An Introduction to Tax and National Insurance for Business
From sole traders to large companies, get the lowdown on your obligations here
As a business owner, the complex web of tax and National Insurance obligations that apply to you can be extremely daunting, and it is difficult to know where to begin. Luckily, you will have this article to help you – below, you will find a comprehensive run-down of the taxes, schemes and reliefs which are likely to affect you and your business
Which taxes affect my business?
Every business is different. If you are a small sole trader, your tax obligations are likely to be fairly simple, limited to just income tax and NI, but larger businesses will have more complex obligations. Broadly, the taxes you are likely to come across include:
- Income tax. Both employees and self-employed people pay income tax, as long as income exceeds £10,000 (in the 2014/15 tax year). If you are an employer, you will be responsible for deducting income tax from your employees’ wages and reporting to HMRC.
- National Insurance. Again, employers are responsible for organising NI contributions on behalf of employees. For the self-employed, special rates apply.
- Value Added Tax (VAT). VAT is payable on goods and services which qualify for it, and VAT-registered businesses may reclaim it.
- Capital Gains Tax (CGT). This is a tax on the profit gained from successful investments.
- Corporation tax. Limited companies pay corporation tax.
- Stamp Duty Land Tax (SDLT). This is a tax on sales of property, shares and land.
How do I work out whether I am self-employed?
Self-employed people comply with different tax rules than employees, so it is important you know which category you fall into. Essentially, you are self-employed if you are ‘your own boss’, although this is an oversimplification. It depends in large part on your company structure:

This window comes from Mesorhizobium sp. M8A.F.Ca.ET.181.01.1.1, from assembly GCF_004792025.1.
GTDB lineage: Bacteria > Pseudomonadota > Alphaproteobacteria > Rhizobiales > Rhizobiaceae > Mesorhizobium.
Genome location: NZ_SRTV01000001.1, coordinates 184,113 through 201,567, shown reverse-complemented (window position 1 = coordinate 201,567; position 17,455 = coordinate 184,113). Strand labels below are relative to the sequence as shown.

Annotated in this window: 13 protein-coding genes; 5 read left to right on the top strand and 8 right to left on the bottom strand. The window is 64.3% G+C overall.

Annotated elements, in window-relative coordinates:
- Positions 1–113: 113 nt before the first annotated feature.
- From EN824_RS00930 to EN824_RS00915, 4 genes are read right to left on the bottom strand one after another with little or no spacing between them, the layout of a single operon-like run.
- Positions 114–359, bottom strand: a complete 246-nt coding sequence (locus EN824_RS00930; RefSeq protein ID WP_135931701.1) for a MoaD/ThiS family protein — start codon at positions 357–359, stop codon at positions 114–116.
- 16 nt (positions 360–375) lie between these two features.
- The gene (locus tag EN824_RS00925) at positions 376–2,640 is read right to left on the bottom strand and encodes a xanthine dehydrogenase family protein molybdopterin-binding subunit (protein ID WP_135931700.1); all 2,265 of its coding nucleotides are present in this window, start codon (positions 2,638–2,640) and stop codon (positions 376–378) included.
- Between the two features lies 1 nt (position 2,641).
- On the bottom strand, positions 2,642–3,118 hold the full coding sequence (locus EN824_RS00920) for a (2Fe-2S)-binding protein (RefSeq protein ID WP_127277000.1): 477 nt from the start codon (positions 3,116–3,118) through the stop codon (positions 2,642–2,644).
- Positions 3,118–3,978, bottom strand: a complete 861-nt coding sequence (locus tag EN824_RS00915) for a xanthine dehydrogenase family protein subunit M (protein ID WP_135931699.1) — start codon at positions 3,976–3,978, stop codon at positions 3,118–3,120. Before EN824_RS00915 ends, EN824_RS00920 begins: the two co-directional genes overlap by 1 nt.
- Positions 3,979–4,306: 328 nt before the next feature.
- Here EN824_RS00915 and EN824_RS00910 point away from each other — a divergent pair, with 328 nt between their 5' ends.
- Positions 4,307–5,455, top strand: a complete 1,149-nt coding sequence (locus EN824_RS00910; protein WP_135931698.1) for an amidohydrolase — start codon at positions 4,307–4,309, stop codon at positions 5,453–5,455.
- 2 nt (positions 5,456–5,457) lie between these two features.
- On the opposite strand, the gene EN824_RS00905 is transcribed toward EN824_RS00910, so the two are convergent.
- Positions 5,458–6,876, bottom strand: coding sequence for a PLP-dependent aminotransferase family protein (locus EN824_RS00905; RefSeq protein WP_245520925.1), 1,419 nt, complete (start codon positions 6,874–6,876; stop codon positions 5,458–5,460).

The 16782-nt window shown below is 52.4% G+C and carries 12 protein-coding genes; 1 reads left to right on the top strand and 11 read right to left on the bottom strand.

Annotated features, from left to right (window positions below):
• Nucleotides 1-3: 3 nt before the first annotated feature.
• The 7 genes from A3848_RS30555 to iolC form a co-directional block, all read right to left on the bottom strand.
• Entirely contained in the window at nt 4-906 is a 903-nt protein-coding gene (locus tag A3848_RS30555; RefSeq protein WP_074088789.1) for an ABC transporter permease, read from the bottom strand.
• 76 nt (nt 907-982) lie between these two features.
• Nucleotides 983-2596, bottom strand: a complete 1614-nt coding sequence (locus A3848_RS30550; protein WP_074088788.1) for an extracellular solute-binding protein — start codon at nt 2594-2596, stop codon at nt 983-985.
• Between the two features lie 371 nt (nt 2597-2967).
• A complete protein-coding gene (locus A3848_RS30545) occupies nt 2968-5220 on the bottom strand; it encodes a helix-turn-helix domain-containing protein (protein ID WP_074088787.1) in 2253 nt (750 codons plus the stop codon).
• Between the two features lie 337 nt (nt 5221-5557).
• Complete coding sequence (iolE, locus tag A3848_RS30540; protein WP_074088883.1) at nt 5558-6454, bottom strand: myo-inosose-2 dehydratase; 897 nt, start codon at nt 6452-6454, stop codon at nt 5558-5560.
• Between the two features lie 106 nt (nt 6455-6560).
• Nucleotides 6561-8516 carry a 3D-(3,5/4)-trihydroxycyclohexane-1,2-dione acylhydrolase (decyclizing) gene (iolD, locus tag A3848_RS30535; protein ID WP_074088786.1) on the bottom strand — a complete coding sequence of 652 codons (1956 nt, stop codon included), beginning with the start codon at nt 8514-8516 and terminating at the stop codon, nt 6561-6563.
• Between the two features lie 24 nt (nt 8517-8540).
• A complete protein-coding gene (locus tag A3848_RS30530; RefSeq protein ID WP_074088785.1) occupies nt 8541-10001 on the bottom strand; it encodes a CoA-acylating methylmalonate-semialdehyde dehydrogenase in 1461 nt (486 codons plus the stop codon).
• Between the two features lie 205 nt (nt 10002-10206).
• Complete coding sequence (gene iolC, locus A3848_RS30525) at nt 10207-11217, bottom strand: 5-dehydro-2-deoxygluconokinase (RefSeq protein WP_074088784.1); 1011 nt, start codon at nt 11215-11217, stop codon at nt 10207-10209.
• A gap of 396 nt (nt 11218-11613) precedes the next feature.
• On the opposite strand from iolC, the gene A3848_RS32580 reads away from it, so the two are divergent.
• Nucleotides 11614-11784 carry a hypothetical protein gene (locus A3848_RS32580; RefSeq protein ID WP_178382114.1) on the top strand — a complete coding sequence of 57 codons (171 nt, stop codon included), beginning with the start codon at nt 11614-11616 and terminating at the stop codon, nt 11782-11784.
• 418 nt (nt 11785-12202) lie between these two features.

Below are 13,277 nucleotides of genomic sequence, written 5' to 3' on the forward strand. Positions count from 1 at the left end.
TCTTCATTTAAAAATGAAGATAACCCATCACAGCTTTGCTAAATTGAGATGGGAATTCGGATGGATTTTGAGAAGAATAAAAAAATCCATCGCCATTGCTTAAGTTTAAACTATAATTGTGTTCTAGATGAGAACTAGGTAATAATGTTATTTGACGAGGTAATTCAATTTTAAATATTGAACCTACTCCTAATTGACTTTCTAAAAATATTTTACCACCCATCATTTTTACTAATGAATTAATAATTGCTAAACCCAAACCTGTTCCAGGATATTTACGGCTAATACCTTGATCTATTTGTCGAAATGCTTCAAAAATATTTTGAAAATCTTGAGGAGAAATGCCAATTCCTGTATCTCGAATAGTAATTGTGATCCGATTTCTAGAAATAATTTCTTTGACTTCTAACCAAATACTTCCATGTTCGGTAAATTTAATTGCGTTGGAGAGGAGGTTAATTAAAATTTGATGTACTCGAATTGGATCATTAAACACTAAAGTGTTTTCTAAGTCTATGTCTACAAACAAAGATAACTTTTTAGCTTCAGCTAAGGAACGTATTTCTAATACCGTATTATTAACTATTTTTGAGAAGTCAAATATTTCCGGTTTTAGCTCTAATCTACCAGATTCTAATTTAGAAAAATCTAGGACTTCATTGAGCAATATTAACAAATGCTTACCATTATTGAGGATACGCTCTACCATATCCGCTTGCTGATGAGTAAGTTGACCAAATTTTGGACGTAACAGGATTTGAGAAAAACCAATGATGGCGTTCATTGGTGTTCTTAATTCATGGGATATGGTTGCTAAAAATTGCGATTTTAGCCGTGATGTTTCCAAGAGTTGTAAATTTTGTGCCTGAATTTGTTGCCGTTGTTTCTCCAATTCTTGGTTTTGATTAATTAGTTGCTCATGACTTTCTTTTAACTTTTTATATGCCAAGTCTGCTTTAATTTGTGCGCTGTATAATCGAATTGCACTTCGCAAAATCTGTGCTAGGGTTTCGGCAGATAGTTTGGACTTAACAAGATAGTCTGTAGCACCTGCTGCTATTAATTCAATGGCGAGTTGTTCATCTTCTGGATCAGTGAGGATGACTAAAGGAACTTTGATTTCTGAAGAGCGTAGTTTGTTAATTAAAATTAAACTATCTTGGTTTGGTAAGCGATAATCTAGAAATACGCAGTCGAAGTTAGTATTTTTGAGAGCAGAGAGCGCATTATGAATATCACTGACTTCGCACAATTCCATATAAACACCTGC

- Sole trader or partnership. If you are a one-person business or operate in a partnership structure, you are probably self-employed, although this is not always the case. If you regularly carry out work for just one client in an employee-style relationship, you might be classed as a personal services company, for which special tax rules apply. HMRC recommends you ask yourself these questions to work out whether you are self-employed – if you answer ‘yes’ to all of them, you probably are:
- Can I hire someone to do my work or engage helpers at my own expense?
- Am I risking my own money in the course of business?
- Do I provide my own equipment to do my job?
- Do I regularly carry out work for a number of different people?
- Do I agree on a fixed price for jobs?
- Can I decide where and when to do work?
- When I make a mistake, do I have to correct sub-par work in my own time and at my own expense?
- Limited company. Even if you are the founder of a limited company, you count as an employee of the company in the eyes of HMRC. This means you must pay yourself a salary and have the company deduct income tax and NI on a pay-as-you earn basis.